Should You Stay at a Job for a Cash Bonus? Experts Weigh In

Worker employee recieve salary with working overtime bonus money payday work in factory warehouse.
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It’s a tougher job market out there than it was during the difficult days of the Great Resignation, with mass layoffs happening (mostly in tech) and people quitting their jobs in droves. A new report from LinkedIn found that 61% of U.S. workers are considering leaving their jobs in 2023, CNBC reported. What will it take to get them to stay? A suitcase full of cash — or, something pretty close to it.

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A new survey from Keep Financial found that 86% of employees would take an extra cash bonus in exchange for a time commitment at their company. Additionally, of those respondents who receive stock options or other equity, 76% say they would rather receive all, or a portion of, that equity as cash in exchange for a time commitment at their company.

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“I am absolutely not surprised to see workers’ willingness to stay with their company for a cash bonus,” said Peter Rahbar, employment attorney and founder of The Rahbar Group. “Interest rates are at an all time high, cost of living has increased and many workers feel that they have been undercompensated for their efforts during the pandemic and beyond.”

Equally unsurprising is the employee preference for cash over equity compensation.

“The majority of employees have historically valued cash over equity compensation simply because they do not know how to value equity,” Rahbar said, noting the following additional factors: “More experienced employees are less likely to value equity because they do not trust companies to treat them fairly, thus decreasing the value of any equity in their eyes; The current high interest-rate environment, and the high monthly cost of carrying debt; and in today’s workplace, it is much more common to hear about workers viewing potential jobs with a one to three year time frame as opposed to a ten-year time frame, and choosing cash over equity preserves their flexibility to move within that time frame.”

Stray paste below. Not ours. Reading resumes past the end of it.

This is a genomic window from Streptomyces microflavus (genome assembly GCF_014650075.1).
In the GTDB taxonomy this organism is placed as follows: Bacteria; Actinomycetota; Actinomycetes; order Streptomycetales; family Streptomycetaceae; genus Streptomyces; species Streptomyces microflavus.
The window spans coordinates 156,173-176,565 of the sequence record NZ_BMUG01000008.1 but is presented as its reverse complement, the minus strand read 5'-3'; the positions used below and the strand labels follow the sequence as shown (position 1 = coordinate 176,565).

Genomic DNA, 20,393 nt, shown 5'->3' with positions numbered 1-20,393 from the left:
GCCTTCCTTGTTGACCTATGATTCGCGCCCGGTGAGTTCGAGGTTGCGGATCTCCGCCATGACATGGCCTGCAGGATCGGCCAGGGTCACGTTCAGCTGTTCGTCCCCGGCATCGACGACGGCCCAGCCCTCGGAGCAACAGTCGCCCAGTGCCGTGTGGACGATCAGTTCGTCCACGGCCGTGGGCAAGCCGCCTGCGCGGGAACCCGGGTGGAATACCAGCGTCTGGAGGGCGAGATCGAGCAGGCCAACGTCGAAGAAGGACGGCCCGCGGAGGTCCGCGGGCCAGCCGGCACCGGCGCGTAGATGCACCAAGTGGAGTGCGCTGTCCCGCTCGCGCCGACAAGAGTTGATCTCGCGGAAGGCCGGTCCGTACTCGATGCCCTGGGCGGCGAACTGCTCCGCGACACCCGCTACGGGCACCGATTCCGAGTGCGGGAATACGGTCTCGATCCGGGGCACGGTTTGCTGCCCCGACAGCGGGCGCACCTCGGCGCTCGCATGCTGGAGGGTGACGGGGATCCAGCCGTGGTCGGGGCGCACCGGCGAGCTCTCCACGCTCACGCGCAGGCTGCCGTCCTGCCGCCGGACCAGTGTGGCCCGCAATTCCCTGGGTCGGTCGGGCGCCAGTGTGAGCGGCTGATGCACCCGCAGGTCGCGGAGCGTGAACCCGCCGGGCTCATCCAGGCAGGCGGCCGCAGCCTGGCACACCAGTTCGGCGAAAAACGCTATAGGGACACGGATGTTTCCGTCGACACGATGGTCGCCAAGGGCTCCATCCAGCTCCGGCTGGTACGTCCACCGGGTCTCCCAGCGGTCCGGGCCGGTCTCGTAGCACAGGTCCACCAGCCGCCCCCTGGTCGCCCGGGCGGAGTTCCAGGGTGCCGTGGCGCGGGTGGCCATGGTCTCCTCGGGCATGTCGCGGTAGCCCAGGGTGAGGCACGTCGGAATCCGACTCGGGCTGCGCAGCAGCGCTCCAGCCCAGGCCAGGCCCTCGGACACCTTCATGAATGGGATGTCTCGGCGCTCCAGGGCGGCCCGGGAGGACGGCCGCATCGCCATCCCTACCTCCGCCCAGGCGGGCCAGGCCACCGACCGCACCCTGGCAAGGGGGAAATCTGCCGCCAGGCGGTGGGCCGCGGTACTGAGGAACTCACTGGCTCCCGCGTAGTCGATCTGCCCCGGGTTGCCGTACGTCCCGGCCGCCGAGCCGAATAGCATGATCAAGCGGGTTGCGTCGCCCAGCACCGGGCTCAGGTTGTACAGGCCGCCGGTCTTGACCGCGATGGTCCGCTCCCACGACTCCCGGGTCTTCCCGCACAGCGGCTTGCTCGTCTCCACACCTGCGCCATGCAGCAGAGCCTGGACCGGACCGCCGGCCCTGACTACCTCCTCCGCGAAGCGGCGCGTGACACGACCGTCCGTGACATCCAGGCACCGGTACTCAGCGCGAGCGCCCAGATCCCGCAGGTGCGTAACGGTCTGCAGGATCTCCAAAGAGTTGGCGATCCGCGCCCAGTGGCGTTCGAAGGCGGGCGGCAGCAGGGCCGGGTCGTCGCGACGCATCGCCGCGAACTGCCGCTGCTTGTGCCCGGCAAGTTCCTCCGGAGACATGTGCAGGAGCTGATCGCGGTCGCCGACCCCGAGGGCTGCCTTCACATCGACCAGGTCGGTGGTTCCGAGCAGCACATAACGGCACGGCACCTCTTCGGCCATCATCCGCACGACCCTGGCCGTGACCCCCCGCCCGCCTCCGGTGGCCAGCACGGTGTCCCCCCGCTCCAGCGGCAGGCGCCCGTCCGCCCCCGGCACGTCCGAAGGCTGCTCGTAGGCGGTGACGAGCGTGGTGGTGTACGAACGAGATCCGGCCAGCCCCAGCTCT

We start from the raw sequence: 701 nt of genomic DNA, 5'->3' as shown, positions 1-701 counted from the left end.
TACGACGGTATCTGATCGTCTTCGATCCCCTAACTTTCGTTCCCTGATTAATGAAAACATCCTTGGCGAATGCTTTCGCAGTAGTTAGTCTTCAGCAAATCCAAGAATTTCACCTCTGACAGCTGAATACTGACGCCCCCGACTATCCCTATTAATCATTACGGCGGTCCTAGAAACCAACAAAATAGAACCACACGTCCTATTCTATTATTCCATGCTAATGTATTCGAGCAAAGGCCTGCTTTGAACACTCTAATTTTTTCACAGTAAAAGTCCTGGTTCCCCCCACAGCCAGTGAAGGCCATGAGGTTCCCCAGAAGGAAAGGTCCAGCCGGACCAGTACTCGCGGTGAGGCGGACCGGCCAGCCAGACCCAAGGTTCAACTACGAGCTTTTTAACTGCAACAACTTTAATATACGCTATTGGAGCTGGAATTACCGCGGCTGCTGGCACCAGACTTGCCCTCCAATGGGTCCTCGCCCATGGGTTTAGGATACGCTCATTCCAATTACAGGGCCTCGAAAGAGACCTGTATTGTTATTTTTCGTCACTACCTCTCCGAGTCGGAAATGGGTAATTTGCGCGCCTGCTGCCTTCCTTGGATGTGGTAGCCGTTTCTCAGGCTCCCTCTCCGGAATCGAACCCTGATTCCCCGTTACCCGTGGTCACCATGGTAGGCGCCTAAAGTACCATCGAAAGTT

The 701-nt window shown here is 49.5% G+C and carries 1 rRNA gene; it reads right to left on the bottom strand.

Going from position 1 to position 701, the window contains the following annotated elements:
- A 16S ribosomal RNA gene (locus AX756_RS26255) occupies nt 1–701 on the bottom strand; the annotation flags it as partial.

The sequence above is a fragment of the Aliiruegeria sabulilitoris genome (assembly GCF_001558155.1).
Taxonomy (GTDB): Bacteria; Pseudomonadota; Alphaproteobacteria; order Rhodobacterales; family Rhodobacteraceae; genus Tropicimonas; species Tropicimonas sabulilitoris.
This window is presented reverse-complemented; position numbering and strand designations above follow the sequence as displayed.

But is staying at one’s job in exchange for an extra cash bonus a good idea?

“An extra lump sum cash bonus can be beneficial for paying off high-interest debt or saving for a down payment on a home,” said Michael Samuel, career consultant and VP of human resources at CEOMichaelHR. “However, employees should consider the trade-off of giving up future earning potential or becoming locked into a job they may not be happy with.”

It turns out there’s no one-size-fits-all solution here. Everyone should weigh the options for themselves and carefully consider what’s available. The same goes for deciding whether or not to choose cash over equity.

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“If you’re making a decision to stay for equity or cash, factor in how long you will have to stay for both options,” said Malinda Coler, founder of Roadmap. “If you have to stay longer to earn cash, then you may wind up missing out on larger pay increases.”

“Equity schedules may give you more flexibility than upfront cash time commitments,” Coler explained. “Employees vest (or fully own) a portion of their equity within six months to a year of working at a company, and then continue vesting more each month. It’s common practice in tech to join a company, vest a portion of your equity package for a couple years, and then find a new job with both a salary increase and a new equity package. This practice gives you regular salary increases and equity in multiple companies so that you have several opportunities in play for larger cash payouts.”

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“As you make these decisions right now, factor in that we are at the outset of a recession,” Coler said. “The economy is transforming as we go. Cash is king in unstable times. Make decisions based on your personal finances, risk tolerance and earning potential.”

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But there’s also something to be said for taking your time and really thinking about your future.

“In general, I believe that workers should spend more time thinking about their career plans and how they can get to their final destination,” Rahbar said. “They should then revisit this plan every six months. In that exercise, they will find that choosing a job solely because of money is not a winning or successful strategy.”

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About the Author

Nicole Spector is a writer, editor, and author based in Los Angeles by way of Brooklyn. Her work has appeared in Vogue, the Atlantic, Vice, and The New Yorker. She's a frequent contributor to NBC News and Publishers Weekly. Her 2013 debut novel, "Fifty Shades of Dorian Gray" received laudatory blurbs from the likes of Fred Armisen and Ken Kalfus, and was published in the US, UK, France, and Russia — though nobody knows whatever happened with the Russian edition! She has an affinity for Twitter.
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